I have tested building the local samplerate module on macOS x86_64(intel) and arm64(m1). If someone gets it working on Windows please let us know.

  • JKS

    Again, thank you for taking your time and spending some of it on KiwiClient/Recorder (KCR") I grabbed the new version from github, and reinstalled following the steps in the readme.me file.

    Problem 1. I run Linux Mint 20.3 which when I run the step to apt install libsamplerate it reports that the package cannot be found. Looking into this closer I found this related info;

    https ://ubuntu.pkgs.org /20.04/ ubuntu-main-amd64/libsamplerate0_0.1.9-2_amd64.deb.html

    I had to add some spaces to that link to make your forum happy. I used the package name of libsamplerate0 and received the result that package was all ready installed.

    The samplerate compile and test steps worked as documented.


    Problem 2. I then run kiwirecorder to make the 6k .wav file, which run successful. I made additional runs adjusting the -r parm down in size. The output file now remains at 6k down to an -r 5989. At -r 5988 the output file becomes 5977.

    I started studying the Kiwirecorder source code, (I am a retired programmer, but not in c/python). I first find that I need to add --log debug to allow additional error messages to be printed. I then could see the message that "KCR" was resampling from 12001.1 to 5977.1.

    A sample rate of 5977.1 just can't be done! it is either 5977 or 5978. Yes, I do see the floating point calculations, and fully understand the precision implications. I don't know the exact why, but with floating point involved in the calculations I understand why specifying -r 5993 gets 6000 output, or -r5988 gets 5977.

    Here is the real problem I think. Ultimate scientific precision verses real life practicality. The Argo program expects the input file to be exactly 6000. It does not care if the original file was 12001.1 divided by 2 to get 6000 with the 1.1/2 samples dropped. The 1.1/2 samples that are lost won't impact the graphic Argo makes. I understand other uses may require better accountability of the 1.1/2 sample.

    I also saw in the code, error messages in the "warn" category documenting the reversion to the simpler resample methods. The next question was how do I make that happen.

    Problem 3. More code reading gets me to a completely undocumented parameter "Environment Variable USE_LIBSAMPLERATE=True/False"

    When I set the variable to "False", I find that "KCR" outputs a file with the exact sample rate as specified by the -r parm. (Based on limited testing -r5988 output 5988, -r5994 output 5994, -r6000 output 6000.) What ever the "KCR" code is doing in this case, Argo is happy with the 6k input file, and I don't see any issue with it's output.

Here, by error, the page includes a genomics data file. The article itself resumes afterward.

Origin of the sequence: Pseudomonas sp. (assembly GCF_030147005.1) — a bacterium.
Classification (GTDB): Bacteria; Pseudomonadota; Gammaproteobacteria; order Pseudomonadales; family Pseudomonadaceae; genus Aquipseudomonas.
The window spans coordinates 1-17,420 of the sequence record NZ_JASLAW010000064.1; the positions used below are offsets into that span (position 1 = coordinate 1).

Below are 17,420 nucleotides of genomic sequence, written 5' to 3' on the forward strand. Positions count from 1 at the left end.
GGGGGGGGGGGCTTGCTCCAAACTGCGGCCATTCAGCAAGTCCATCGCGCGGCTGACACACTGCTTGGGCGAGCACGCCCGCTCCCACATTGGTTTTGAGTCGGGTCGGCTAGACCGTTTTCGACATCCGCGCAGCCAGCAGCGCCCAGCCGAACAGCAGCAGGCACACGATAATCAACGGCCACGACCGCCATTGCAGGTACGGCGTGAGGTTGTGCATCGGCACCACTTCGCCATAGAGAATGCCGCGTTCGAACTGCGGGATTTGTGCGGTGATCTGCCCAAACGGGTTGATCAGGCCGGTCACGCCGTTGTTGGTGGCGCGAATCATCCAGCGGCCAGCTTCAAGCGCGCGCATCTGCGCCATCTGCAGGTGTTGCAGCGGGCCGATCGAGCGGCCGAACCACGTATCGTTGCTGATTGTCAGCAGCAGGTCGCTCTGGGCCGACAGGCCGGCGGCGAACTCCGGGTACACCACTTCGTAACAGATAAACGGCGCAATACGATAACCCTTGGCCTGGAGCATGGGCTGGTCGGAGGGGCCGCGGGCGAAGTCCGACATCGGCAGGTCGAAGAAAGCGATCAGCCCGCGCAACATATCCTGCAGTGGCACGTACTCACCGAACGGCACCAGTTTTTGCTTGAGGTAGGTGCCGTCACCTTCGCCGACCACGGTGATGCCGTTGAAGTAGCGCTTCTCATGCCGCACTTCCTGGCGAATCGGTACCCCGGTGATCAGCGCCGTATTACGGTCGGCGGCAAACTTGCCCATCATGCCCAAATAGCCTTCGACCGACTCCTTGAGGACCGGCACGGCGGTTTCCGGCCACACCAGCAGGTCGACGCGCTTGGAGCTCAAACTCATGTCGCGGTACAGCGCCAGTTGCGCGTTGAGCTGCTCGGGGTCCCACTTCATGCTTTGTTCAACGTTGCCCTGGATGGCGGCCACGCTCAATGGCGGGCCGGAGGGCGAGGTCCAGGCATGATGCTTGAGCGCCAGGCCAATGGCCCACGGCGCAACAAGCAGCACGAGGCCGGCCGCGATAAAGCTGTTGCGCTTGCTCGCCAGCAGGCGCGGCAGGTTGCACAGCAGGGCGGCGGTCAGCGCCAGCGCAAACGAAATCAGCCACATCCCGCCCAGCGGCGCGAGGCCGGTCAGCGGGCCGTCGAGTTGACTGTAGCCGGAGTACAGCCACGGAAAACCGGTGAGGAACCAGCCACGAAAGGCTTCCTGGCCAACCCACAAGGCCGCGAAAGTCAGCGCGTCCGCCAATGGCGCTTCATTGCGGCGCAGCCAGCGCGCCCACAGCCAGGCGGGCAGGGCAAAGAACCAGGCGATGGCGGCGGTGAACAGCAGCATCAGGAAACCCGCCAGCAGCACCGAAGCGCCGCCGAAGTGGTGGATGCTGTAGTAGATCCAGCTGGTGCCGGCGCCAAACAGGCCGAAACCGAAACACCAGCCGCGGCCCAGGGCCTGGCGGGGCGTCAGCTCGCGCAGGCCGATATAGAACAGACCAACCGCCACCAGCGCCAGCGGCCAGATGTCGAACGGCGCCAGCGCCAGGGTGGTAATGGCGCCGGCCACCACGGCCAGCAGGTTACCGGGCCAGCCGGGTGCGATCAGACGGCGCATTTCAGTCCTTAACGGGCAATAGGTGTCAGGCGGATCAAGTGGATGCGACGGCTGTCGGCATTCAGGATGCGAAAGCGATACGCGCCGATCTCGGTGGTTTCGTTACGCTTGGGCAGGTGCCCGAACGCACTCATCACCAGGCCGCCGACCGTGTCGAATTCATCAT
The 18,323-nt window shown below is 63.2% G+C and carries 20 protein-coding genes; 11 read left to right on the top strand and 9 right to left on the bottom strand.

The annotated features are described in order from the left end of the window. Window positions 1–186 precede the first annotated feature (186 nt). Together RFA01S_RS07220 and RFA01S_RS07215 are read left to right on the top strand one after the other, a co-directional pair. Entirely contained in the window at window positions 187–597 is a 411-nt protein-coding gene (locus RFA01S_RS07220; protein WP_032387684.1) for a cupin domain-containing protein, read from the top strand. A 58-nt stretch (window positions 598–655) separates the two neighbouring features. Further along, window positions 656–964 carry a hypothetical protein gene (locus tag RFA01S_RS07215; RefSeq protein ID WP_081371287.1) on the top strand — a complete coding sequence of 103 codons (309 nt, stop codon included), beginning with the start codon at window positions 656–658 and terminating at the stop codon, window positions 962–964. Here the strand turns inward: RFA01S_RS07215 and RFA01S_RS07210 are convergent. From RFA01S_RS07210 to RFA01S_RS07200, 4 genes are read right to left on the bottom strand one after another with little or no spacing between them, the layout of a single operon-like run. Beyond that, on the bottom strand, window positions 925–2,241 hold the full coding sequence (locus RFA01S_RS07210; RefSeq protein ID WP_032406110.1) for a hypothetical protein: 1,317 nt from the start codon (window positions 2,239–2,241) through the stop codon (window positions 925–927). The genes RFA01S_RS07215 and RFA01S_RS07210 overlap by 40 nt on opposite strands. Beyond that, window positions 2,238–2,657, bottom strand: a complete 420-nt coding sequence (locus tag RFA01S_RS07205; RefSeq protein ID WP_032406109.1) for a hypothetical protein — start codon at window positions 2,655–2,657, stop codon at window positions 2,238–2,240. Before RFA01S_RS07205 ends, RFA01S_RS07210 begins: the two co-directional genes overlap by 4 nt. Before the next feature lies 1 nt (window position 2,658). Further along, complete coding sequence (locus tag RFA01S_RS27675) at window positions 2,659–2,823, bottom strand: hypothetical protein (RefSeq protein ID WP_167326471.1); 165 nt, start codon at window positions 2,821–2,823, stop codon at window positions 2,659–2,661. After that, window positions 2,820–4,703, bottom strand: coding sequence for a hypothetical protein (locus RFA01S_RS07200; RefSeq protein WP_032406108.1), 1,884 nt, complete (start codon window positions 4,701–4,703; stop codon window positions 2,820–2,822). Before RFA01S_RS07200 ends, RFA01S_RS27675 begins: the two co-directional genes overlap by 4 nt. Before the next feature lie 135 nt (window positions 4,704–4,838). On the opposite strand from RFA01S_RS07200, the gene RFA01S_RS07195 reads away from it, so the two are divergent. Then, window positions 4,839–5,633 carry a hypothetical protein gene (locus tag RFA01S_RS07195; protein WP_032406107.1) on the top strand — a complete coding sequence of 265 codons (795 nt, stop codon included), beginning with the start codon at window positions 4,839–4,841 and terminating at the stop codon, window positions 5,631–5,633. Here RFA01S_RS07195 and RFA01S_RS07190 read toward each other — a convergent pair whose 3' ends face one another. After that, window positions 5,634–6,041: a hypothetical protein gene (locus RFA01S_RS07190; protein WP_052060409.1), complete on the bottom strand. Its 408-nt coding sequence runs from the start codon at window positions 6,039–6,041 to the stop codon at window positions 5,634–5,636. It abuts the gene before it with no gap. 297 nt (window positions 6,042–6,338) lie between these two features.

I think at the very minimum the readme.me and makefile need a caution about using the -r parameter if not fully documenting what happens behind the scene.

    I am sorry for this long post, but feel it is necessary for clear communications.

    Mike

  • The apt install libsamplerate in the GitHub README for Linux is more of suggestion as the exact details always vary. But glad you got it to work.

    What you describe about the sample rate numbers indicates that the latest Kiwi version of samplerate is not being used. Rather, the previous code which only allows limited sample rate values to get around the buffering bug in python-samplerate.

    Without changing anything about --log you should see a message at the beginning indicating which of the 3 resamplers is being used:

    • Using Kiwi high-quality samplerate module.
    • CAUTION: using python-samplerate instead of Kiwi samplerate module containing fixes.
    • CAUTION: libsamplerate not available; low-quality linear interpolation will be used for resampling.

    The code automatically switches to the second and third resamplers depending on what it finds: If the Kiwi sample rate module was compiled and installed successfully and if the python-samplerate module was installed successfully.

    I ran -r at 6000, 5989 and 5988 using Kiwi samplerate and got the expected results:

    Using Kiwi high-quality samplerate module.

    -r 6000: resampling from 12001.1 to 6000 Hz (ratio=0.499956)

    -r 5989: resampling from 12001.1 to 5989 Hz (ratio=0.499039)

    -r 5988: resampling from 12001.1 to 5988 Hz (ratio=0.498956)

    And sox --info *.wav via make info reports the correct file sample rates:

    Sample Rate  : 6000

    Duration   : 00:00:05.29 = 31744 samples ~ 396.8 CDDA sectors

    File Size   : 63.5k

    Bit Rate    : 96.1k


    Sample Rate  : 5989

    Precision   : 16-bit

    Duration    : 00:00:05.29 = 31682 samples ~ 396.752 CDDA sectors

    File Size   : 63.4k

    Bit Rate    : 95.9k


    Sample Rate  : 5988